Splunk: Accelerating Cloud Revenue Would Lead To Multiple Expansion (NASDAQ:SPLK)

Since the company reported results on August 26th, Splunk (SPLK) stock underperformed both Nasdaq and S&P 500. Splunk stock is down 4%, while Nasdaq is down 2%, and S&P500 is down 1% since late August. The stock underperformance may have been due to the company reporting revenue that missed expectations. This underperformance is not warranted in our opinion, given Splunk’s results were solid, and the miss on the topline is nothing to worry about and is easily explainable. The company continues to execute well and is aggressively accelerating its business model to Cloud/subscriptions. Cloud/subscription revenue is recognized over the term of the contract (typically in the two-to-three-year range), unlike perpetual revenue that is recognized upfront. The use of subscriptions understates revenue, given that every $6 in perpetual revenue translate to roughly $2 in subscription revenue that is recognized in year-1, given that subscription revenue is recognized over a three-year period rather than upfront.

Splunk is considered the leader in log management and has expanded its offerings into adjacent markets such as observability, data fabric search, and stream processing by acquiring cutting-edge assets and integrating them into its product portfolio. Splunk is a reasonably valued cutting-edge software company that is putting up impressive revenue growth numbers at scale, solid and expanding customer base, and an industry-leading position, making the stock a buy.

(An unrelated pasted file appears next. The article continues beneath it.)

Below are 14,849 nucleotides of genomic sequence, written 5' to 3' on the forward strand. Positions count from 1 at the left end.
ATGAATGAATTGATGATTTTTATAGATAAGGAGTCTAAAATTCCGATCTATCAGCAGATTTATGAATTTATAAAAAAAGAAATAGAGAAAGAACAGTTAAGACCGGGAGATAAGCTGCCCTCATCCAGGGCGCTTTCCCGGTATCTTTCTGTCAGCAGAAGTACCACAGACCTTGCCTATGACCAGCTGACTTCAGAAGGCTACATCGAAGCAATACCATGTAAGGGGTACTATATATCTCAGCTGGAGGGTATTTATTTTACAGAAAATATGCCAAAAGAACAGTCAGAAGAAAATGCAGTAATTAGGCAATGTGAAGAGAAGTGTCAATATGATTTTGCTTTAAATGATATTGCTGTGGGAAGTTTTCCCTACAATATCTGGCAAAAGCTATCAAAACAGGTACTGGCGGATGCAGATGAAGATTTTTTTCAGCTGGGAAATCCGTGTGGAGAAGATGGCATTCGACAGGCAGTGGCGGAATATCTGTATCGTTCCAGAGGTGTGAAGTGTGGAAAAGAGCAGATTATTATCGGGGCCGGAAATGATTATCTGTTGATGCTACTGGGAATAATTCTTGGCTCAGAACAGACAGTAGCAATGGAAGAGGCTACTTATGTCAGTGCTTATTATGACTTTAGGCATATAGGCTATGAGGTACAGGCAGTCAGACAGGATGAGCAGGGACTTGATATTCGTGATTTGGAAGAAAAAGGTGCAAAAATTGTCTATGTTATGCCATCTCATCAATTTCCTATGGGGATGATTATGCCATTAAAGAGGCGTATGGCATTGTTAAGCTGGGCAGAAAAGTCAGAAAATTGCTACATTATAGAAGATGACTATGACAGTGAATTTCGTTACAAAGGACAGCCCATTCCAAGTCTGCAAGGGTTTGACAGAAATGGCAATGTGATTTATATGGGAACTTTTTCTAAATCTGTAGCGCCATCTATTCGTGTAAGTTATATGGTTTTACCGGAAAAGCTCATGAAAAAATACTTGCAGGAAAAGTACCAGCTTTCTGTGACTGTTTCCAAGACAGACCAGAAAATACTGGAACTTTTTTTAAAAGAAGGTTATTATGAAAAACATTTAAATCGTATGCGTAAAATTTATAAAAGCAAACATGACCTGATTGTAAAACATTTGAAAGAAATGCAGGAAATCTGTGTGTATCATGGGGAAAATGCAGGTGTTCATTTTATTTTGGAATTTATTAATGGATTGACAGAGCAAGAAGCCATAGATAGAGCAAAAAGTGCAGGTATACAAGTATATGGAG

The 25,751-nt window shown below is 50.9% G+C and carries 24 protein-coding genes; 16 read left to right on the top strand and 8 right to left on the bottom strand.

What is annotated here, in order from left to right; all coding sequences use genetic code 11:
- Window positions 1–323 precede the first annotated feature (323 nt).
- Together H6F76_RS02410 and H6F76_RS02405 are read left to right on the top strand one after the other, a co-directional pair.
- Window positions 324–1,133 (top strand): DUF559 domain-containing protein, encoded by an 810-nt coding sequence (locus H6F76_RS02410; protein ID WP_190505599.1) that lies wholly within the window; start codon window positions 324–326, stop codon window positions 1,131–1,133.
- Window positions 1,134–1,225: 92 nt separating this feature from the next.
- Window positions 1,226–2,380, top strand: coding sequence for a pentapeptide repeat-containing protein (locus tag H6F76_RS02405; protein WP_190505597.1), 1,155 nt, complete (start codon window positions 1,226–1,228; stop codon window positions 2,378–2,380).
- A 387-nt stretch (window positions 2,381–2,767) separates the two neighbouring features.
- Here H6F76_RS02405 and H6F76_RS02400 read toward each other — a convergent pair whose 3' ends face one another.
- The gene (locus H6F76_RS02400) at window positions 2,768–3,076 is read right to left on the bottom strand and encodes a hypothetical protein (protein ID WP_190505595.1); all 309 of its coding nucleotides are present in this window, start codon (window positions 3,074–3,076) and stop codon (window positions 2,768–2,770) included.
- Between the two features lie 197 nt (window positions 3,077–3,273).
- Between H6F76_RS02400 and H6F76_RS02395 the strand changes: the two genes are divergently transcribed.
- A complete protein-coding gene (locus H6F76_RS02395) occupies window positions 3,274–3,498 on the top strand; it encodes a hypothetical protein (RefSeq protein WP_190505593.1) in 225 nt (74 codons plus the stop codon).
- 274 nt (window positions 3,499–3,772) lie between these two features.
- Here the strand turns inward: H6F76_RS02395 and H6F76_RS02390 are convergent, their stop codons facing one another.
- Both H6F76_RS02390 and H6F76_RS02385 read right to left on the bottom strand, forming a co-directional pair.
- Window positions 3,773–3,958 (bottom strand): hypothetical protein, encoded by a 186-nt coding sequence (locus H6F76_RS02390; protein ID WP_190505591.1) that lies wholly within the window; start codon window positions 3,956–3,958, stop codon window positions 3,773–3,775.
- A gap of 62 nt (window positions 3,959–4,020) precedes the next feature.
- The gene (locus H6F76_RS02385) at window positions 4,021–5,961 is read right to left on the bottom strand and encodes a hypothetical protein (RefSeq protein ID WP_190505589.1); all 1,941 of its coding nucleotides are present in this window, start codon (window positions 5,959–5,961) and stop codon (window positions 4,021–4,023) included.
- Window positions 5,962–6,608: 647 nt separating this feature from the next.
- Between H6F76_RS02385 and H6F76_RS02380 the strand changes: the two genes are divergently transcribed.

Recap of F2Q21 results

Splunk reported F2Q21 results that appear disappointing, given the company printed revenue that missed expectations by about $30 million. Revenue was $492 million and was down 5% Y/Y. Delving into the report closely, one can see that cloud revenue accelerated to $126 million and was up 79% Y/Y, from a year ago period of $70 million. More interestingly, Cloud revenue for FY20 was 13% of total revenue or about $307 million. YTD in FY21, the cloud revenue is already 26% of the revenue or about $238 million. In terms of transition to a subscription model, YTD, cloud generated 50% of total software bookings, up from 35% in the prior year. Splunk expects more than 60% of total software bookings this year to be from the cloud/subscriptions, two years ahead of the prior guidance. The following chart illustrates the acceleration of cloud contribution to software bookings.

Source: Splunk presentation

The following chart illustrates the acceleration of the subscription model, with subscription revenue doubling from the prior-year period.

Source: Splunk presentation

The important story here is the accelerating cloud transition is muting revenue growth. Splunk expects the cloud transition to accelerate over the next few quarters, given that the company is aligned with a “cloud-first” focus. To accelerate the cloud transition, the company is paying its sales force the same for selling the cloud product as it does for selling the product on-prem. At some point, we expect the company to pay a higher commission for selling the cloud product rather than an on-prem product. Revenue growth will remain muted until the cloud transition is significantly complete. Splunk expects cloud transition to top out at 80-to-90% of total software bookings. We believe Splunk can reach this high water-mark over the next two-to-three years. The following chart illustrates Cloud revenue growth.

Bullish on the outlook

Splunk is bullish on its growth prospects, and it continues to expect its ARR to grow 40% until the end of FY23E to $4.61 billion, from $1.68 billion in F2020. Similarly, the company expects to generate $1 billion in cash flow from operations by the end of FY23.

Source: Splunk presentation